YIELDS on the central bank’s term deposits declined. — BW FILE PHOTO

YIELDS ON THE central bank’s term deposit facility (TDF) declined further on Wednesday amid developments in the coronavirus disease 2019 (COVID-19) outbreak and the recent drop in oil prices.

Bids for the term deposits offered by the Bangko Sentral ng Pilipinas (BSP) amounted to P217.39 billion on Wednesday, beyond the P150 billion auctioned off by the central bank and also higher than the P168.216 billion seen the previous week for the P120-billion offer.

Tenders for the seven-day deposits totaled P66.733 billion, surpassing the P50 billion on offer and also beating the P48.697 billion in bids logged on March 4.

Yields for the tenor ranged from 3.7% to 3.8%, down from the 3.75% to 3.85% margin logged last week. This caused the average rate to drop to 3.7557%, down by 2.64 basis points (bps) from last week’s 3.7821%.

For the 14-day term deposits, total bids amounted to P70.844 billion, higher than the P50 billion on offer as well as the P52.454 billion in tenders seen last week for the P40 billion on the auction block.

Banks sought yields ranging from 3.75% to 3.8125%, a slimmer band compared to the 3.765% to 3.85% range seen last week. This brought the average rate to 3.7757%, slipping by 5.45 bps from the 3.8102% seen on March 4.

On the other hand, bids for the one-month term deposits hit P79.813 billion, higher than the P50 billion on offer and also going beyond the P67.065 billion worth of tenders logged last week for a P30-billion offering.

Yields sought by banks for the 28-day tenor ranged from 3.675% to 3.78%, a wider margin compared to the 3.75% to 3.8% seen last week. With this, the average rate for the papers settled at 3.7436%, inching down by 4.24 bps from the 3.786% seen a week ago.

UnionBank of the Philippines, Inc. Chief Economist Ruben Carlo O. Asuncion attributed the lower yields to weaker investor sentiment caused by the coronavirus disease 2019 (COVID-19) outbreak, as well as tensions caused by the oil price war.

“These lower yields indicate the continuing impact of the COVID-19 and oil price war uncertainties on investor sentiment. The downward pressure on yields is expected to continue as players continue to take on lesser risks,” Mr. Asuncion said in an e-mail.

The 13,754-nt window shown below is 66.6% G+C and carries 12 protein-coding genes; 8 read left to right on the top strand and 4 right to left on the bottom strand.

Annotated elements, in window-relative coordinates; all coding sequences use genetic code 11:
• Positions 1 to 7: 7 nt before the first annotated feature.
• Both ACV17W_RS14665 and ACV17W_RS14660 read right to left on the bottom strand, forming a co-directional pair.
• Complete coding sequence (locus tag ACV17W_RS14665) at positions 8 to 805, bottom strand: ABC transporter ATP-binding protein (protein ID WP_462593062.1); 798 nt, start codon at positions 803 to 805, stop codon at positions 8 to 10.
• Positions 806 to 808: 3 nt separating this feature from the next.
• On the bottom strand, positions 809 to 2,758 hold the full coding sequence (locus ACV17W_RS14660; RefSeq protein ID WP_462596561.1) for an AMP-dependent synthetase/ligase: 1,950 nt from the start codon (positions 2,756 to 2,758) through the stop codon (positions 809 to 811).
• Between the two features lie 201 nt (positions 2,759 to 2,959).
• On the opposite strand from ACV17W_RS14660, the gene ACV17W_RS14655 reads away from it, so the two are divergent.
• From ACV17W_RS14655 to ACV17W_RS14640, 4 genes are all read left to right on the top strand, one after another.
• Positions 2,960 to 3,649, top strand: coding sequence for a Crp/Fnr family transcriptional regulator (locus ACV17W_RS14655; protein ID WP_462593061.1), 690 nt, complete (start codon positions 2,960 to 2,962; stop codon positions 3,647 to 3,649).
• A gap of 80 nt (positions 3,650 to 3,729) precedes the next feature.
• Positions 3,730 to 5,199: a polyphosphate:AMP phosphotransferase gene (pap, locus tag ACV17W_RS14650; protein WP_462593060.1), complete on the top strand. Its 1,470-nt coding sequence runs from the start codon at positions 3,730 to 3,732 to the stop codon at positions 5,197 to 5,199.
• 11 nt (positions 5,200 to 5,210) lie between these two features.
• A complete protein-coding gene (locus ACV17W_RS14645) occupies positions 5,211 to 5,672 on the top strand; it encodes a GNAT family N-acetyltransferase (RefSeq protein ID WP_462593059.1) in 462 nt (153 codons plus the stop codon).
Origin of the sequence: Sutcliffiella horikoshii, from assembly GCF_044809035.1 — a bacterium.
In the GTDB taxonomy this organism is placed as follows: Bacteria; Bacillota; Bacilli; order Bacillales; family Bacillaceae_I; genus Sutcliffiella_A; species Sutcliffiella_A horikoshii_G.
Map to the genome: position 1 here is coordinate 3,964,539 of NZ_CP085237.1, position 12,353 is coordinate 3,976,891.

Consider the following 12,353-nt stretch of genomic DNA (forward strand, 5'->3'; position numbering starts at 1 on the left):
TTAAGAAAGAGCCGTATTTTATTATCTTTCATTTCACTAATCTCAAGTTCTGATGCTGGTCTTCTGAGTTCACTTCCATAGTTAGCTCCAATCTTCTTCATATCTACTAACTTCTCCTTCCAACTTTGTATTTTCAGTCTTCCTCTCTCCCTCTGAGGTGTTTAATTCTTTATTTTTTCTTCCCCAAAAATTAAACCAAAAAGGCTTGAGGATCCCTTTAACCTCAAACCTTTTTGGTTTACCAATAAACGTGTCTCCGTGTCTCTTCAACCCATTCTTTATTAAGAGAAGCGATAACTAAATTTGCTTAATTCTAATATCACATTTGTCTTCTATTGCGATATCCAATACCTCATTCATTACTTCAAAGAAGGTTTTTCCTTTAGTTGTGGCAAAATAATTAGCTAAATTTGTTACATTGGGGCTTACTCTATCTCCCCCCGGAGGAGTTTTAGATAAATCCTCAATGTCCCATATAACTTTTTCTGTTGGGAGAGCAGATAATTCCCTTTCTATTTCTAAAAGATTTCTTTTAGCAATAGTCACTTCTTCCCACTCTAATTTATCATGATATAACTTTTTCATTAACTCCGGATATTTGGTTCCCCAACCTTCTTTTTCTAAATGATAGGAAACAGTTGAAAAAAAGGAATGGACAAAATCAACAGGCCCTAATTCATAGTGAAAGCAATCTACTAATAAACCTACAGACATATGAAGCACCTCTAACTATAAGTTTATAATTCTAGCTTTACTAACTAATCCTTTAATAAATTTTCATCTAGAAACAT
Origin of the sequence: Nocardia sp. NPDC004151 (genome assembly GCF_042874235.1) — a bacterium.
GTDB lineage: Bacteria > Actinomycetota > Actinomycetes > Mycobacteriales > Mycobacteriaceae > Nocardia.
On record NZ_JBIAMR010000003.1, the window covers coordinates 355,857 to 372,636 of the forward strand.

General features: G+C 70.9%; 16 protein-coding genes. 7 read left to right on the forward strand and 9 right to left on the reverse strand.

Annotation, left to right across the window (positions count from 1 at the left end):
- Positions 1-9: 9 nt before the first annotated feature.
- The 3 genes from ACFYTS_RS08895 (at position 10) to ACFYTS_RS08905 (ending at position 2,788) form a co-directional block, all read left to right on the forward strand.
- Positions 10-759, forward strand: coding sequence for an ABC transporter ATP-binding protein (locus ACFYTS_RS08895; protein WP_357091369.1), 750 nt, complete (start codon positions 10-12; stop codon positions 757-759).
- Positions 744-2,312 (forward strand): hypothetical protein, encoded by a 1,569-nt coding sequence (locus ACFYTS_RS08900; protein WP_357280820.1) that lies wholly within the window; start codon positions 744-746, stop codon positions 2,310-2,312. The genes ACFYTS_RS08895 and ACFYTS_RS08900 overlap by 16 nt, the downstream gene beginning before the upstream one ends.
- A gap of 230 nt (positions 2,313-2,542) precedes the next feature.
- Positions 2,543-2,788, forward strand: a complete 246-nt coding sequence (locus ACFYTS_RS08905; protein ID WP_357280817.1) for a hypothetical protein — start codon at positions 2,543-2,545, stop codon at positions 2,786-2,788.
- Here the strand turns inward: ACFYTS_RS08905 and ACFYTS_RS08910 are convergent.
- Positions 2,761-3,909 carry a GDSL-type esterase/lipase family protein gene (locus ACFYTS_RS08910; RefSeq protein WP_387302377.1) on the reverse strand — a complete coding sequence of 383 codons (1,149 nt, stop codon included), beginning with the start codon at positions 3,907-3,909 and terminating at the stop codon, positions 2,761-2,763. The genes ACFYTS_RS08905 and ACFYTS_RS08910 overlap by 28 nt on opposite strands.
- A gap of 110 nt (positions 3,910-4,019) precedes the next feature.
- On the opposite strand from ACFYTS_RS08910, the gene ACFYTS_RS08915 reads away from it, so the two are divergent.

Rizal Commercial Banking Corp. Chief Economist Michael L. Ricafort also said the decline in oil prices may have dragged down yields further.

“The latest decline in TDF auction yields was largely triggered by the sharp decline in global oil prices, to new 4-year lows, thereby could reduce the country’s inflation rate and further increase the odds of a further cut on local policy rates,” Mr. Ricafort said in an e-mail.

Reuters reported that Saudi Arabia on Tuesday announced that it would heighten its oil supplies to a record high in April, raising the stakes in a standoff with Russia and effectively rebuffing Moscow’s suggestion for new talks.

On Monday, oil prices fell by about 30% after Saudi Arabia slashed its selling price in a bid to start a price war with Russia amid falling demand in the market on the back of the COVID-19 outbreak.

The BSP’s Monetary Board will have its second policy-setting meeting on March 19. BSP Governor Benjamin E. Diokno has said the COVID-19 outbreak, the emergency rate cut of the US Federal Reserve last week, as well as the 2.6% headline inflation print in February will be among the factors they will consider in their rate decision.

Rates of the BSP’s overnight deposit, overnight reverse repurchase, and overnight lending facilities are currently at 3.25%, 3.75% and 4.25%, respectively. — Luz Wendy T. Noble with Reuters